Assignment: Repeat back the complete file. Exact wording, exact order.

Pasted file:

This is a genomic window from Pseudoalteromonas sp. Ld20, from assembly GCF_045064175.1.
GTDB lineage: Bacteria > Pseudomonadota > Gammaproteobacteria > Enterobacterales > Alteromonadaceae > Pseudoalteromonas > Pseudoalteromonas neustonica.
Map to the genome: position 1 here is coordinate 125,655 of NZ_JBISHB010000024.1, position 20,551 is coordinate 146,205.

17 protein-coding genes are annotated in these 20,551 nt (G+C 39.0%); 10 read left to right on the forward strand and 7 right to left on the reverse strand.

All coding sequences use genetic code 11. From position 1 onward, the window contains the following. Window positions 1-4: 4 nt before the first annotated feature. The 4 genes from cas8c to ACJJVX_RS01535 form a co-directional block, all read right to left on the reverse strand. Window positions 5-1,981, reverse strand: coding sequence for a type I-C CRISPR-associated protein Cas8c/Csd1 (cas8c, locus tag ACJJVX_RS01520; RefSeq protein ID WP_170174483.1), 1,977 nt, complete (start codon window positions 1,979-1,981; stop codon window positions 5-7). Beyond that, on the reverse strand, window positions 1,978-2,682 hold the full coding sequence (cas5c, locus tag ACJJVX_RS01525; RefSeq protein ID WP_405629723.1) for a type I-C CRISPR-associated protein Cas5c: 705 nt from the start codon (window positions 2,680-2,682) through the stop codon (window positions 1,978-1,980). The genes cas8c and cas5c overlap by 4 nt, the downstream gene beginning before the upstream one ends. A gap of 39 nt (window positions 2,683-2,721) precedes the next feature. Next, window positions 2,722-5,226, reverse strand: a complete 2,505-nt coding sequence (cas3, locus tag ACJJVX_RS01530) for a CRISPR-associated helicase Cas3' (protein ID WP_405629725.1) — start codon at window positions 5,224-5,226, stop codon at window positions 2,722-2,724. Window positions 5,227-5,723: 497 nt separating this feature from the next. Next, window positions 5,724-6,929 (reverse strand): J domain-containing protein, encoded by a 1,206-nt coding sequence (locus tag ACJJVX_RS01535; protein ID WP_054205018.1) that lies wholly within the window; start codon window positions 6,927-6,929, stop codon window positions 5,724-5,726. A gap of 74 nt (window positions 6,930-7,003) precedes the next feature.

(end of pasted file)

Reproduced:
This is a genomic window from Pseudoalteromonas sp. Ld20, from assembly GCF_045064175.1.
GTDB lineage: Bacteria > Pseudomonadota > Gammaproteobacteria > Enterobacterales > Alteromonadaceae > Pseudoalteromonas > Pseudoalteromonas neustonica.
Map to the genome: position 1 here is coordinate 125,655 of NZ_JBISHB010000024.1, position 20,551 is coordinate 146,205.

17 protein-coding genes are annotated in these 20,551 nt (G+C 39.0%); 10 read left to right on the forward strand and 7 right to left on the reverse strand.

All coding sequences use genetic code 11. From position 1 onward, the window contains the following. Window positions 1-4: 4 nt before the first annotated feature. The 4 genes from cas8c to ACJJVX_RS01535 form a co-directional block, all read right to left on the reverse strand. Window positions 5-1,981, reverse strand: coding sequence for a type I-C CRISPR-associated protein Cas8c/Csd1 (cas8c, locus tag ACJJVX_RS01520; RefSeq protein ID WP_170174483.1), 1,977 nt, complete (start codon window positions 1,979-1,981; stop codon window positions 5-7). Beyond that, on the reverse strand, window positions 1,978-2,682 hold the full coding sequence (cas5c, locus tag ACJJVX_RS01525; RefSeq protein ID WP_405629723.1) for a type I-C CRISPR-associated protein Cas5c: 705 nt from the start codon (window positions 2,680-2,682) through the stop codon (window positions 1,978-1,980). The genes cas8c and cas5c overlap by 4 nt, the downstream gene beginning before the upstream one ends. A gap of 39 nt (window positions 2,683-2,721) precedes the next feature. Next, window positions 2,722-5,226, reverse strand: a complete 2,505-nt coding sequence (cas3, locus tag ACJJVX_RS01530) for a CRISPR-associated helicase Cas3' (protein ID WP_405629725.1) — start codon at window positions 5,224-5,226, stop codon at window positions 2,722-2,724. Window positions 5,227-5,723: 497 nt separating this feature from the next. Next, window positions 5,724-6,929 (reverse strand): J domain-containing protein, encoded by a 1,206-nt coding sequence (locus tag ACJJVX_RS01535; protein ID WP_054205018.1) that lies wholly within the window; start codon window positions 6,927-6,929, stop codon window positions 5,724-5,726. A gap of 74 nt (window positions 6,930-7,003) precedes the next feature.